Britain's Labor Party Hammered in Local Elections
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The British Press are calling it a drubbing. The Labour Party of Prime Minister Gordon Brown suffered its worst defeat in local elections in four decades while the Conservative Party won hundreds of seats on local councils. And in London, Mayor Ken Livingstone, also of the Labour Party, has been defeated by his conservative opponent.
As NPR's Rob Gifford reports, the results contribute to doubts about the future of the prime minister and his party.
ROB GIFFORD: After eleven years, cracks are clearly starting to show in the Labour Party's formerly tight grip on British politics. It was a very bad night indeed for Gordon Brown in his first test as Labour Party leader. The opposition Conservatives made gains on local councils even in the traditional Labour heartlands in the north of England and in Wales, areas that have not seen Conservative representation for decades, if ever. Gordon Brown admitted it was a disappointing night, but he promised to listen and fight back.
Prime Minister GORDON BROWN (United Kingdom): The test of leadership is not what happens in a period of success, but what happens in difficult circumstances. And the challenge of leadership is to take the country through difficult times as well as through good times.
GIFFORD: It had all looked so rosy just nine months ago as Brown enjoyed an extended honeymoon after taking over from Tony Blair in June. But then perceived dithering and strategic blunders on issues such as tax crowded in on him just as global economic woes began to squeeze the British voters on mortgage rates and fuel prices.
David Cameron had the air today of the first Conservative Party leader in more than a decade to have a real hope of breaking the Labour Party's hold on power.
Mr. DAVID CAMERON (Leader, Conservative Party) I think these results are not just a vote against Gordon Brown and his government. I think they are a vote of positive confidence in the Conservative Party. I think people see a party that has changed for the better, that is united, that's got a strong team of leaders. And increasingly, they are looking to us and trusting us to speak out on issues that they really care about in terms of improving schools and improving our hospitals and dealing with crime on our streets.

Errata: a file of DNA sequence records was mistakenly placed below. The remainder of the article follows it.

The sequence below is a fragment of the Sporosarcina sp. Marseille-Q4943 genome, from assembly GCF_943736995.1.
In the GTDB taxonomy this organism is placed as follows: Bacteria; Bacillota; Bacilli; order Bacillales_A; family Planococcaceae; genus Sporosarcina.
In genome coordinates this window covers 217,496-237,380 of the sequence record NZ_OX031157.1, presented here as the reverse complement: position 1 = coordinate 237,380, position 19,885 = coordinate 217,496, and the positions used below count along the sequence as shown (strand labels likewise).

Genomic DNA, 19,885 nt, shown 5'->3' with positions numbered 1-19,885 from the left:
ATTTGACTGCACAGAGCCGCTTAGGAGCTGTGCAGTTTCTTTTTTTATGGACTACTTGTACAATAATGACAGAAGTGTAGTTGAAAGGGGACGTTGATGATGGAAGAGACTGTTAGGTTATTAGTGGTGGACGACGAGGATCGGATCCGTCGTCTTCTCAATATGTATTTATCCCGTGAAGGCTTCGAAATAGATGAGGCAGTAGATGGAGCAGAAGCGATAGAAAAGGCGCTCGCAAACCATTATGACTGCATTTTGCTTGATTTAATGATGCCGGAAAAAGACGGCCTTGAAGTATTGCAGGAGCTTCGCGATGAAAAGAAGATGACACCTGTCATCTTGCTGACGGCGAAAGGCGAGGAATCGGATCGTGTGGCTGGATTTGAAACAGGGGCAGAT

GIFFORD: Analysts were not so sure though whether success in the local elections, traditionally a barometer of midterm feeling, mean that voters are ready to elect the Conservative Party again to national government. They point out that the Labour Party did badly in the 2004 elections but then Tony Blair bounced back in 2005 to win his third national election.
Professor John Curtice of Strathclyde University says it's certainly a good start though for the Conservatives, especially with no sign that Britain's economic problems are going away.
Professor JOHN CURTICE (Politics, Strathclyde University): The hole into which Labour has now fallen in the midterm of this parliament is bigger than the hole in previous terms since 1997. So I think certainly the concerns have reached the point where they're now regard as an acceptable vehicle of protest, but perhaps they still have to convince people that they're regarded as a clear alternative government.
GIFFORD: In perhaps the biggest blow to Gordon Brown, incumbent Labour Party mayor of London, Ken Livingstone, lost to the Conservative candidate, former journalist Boris Johnson. That was a hugely symbolic victory for the Conservatives, who are suggesting tonight when the next national election is called, likely in 2010, that as goes the capital city, so will go the nation.
Rob Gifford, NPR News, London.
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